Fujitsu is under fire for possible discriminatory practices in selecting staff up for redundancy.
The union’s claims come as Fujitsu workers stage their fourth day of strike action over redundancies, pay and pensions.
The union believes it has found “major discrepancies” in the scoring of women, part time and ethnic minority staff selected for redundancy. Fujitsu swiftly denied the claims.
The issue is important because Fujitsu prides itself on being an equal opportunities employer and many of its contracts, particularly with the public sector, contain strong equal opportunities clauses.
Unite, which represents thousands of the IT services company’s UK employees, said it was “disturbed” at the results of an analysis of those selected for redundancy and said its concerns had not been addressed.
Fujitsu had provided alarming data on selection criteria in one unit, Application Services, and had refused to provide information on the other five units, it said.
Peter Skyte, Unite national officer, said: "We are disturbed to find that a disproportionate number of women, part-time and ethnic minority workers appear to have been selected for redundancy at Fujitsu, but have had no meaningful response from the company to our queries on this.”
A spokesperson at Fujitsu rebuffed any suggestion of discrimination. "We are very disappointed that Unite has made these allegations. As an equal opportunities employer Fujitsu consulted on the proposed selection criteria with elected employee representatives and with representatives of its recognised trade unions (including Unite) throughout the collective redundancy programme and is confident that no discrimination resulted.
“We are aware of the points raised by Unite and have responded detailing our reasons as to why we are confident our selection process was fair and was not discriminatory.”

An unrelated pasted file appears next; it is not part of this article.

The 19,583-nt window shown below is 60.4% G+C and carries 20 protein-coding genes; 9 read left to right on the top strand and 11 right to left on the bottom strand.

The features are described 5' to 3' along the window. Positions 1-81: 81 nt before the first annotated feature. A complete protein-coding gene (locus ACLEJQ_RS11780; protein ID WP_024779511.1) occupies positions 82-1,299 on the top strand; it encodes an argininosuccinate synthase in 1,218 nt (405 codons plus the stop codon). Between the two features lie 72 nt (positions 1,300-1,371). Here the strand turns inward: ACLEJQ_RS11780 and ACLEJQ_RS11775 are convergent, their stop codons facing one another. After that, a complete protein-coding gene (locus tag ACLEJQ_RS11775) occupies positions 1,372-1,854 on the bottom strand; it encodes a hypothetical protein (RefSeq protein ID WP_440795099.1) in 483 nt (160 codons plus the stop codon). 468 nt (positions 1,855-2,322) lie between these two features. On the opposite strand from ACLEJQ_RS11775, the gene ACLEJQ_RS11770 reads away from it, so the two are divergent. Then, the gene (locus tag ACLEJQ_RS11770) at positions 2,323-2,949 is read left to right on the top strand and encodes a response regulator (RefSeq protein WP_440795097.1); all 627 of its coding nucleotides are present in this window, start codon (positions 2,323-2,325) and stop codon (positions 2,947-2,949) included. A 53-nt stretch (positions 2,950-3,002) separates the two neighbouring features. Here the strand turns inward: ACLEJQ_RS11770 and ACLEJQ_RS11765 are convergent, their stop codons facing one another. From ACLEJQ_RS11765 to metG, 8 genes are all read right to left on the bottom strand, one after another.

Fujitsu staff are protesting against proposals for 1,200 redundancies in the UK, a pay freeze already in place, and plans by the company to close the main final salary pension scheme to future accrual.
With Fujitsu facing a further three days of strike action this week, and the company said it had reduced the number of redundancies from 1,200 to 876, of which 586 were voluntary redundancies.
It has also decided not to implement proposed changes to the pension scheme, a key demand of the strikers, for at least 12 months while the consultation process continues.
The company is likely to be more intransigent on the union’s pay demands. A spokesman said there had been no pay cuts at Fujitsu, but there was not going to be a “retrospective” pay rise.
Fujitsu employs around 11,500 people in the UK, with sites at London, Bracknell, Stevenage, Manchester, Crewe, Belfast, Staines, Basingstoke, Wakefield, Sheffield, Solihull, Telford, Swansea, Slough, Lewes, Warrington, Cardiff, Londonderry, Bristol and Newcastle.
Strike action has been targeted at a number of major Fujitsu contracts, including Marks & Spencer, Vodafone, the Home Office, HM Revenue & Customs, Defra, the Financial Services Authority, and the Post Office.
Unite’s allegation of discrimination at Fujitsu
In the Applications Services division, which employs 1,500 staff, 6.7 percent of women were selected for redundancy, compared to 3.7 percent of men. Over 10 percent of Indian staff were selected, compared to 3.9 percent across other groups. Nine percent of part-time staff were chosen, compared to 3.9 percent of full timers.
Additionally, the company gave top scoring in the ‘critical skills’ criteria to 18 percent of men, even though, Unite said, the probability of this distribution happening by chance was less likely than winning six numbers on the national lottery. In comparison, four percent of women were awarded the top score.
In the ‘business considerations and commitments’ category, low scores were given to 43 percent of non-white employees, compared to 22 percent of white staff.
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